Some Over-the-Counter Pain Drugs Linked to Severe Newborn Illness
WebMD News Archive
"Pregnant women generally need to avoid NSAIDs in pregnancy," Steven Goldstein, MD, tells WebMD. "I encourage patients to use nonpharmacologic measures first for pain relief and also to see if acetaminophen [Tylenol] is effective." When you're pregnant, the first response to pain shouldn't be to reach in the medicine cabinet, says Goldstein, a professor of obstetrics and gynecology at New York University Medical Center.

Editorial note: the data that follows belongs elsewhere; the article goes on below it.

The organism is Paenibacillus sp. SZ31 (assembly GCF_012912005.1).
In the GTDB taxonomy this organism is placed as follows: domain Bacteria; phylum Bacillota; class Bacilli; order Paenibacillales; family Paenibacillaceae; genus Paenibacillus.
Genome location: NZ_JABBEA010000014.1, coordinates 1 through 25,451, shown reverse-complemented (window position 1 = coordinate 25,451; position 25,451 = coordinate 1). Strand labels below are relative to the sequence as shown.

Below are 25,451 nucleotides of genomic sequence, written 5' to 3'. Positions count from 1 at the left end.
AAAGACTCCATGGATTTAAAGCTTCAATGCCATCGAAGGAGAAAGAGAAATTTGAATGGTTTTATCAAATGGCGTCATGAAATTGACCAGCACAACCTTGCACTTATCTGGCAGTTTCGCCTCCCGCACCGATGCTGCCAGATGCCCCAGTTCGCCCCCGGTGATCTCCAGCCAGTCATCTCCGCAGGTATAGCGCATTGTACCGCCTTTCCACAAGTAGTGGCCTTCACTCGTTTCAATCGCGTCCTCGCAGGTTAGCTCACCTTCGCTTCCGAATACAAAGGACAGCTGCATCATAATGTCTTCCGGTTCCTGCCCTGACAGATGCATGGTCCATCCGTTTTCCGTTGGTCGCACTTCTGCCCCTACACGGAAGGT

"This is a good study of a relatively rare disease that shows how often patients underreport the medications they're taking," says Lynn Simpson, MD, the director of labor and delivery at New York-Presbyterian Hospital in New York City. "The discrepancy between the [mother's] report and fetus' meconium is very striking."
The study was funded in part by a grant from the National Heart, Lung, and Blood Institute.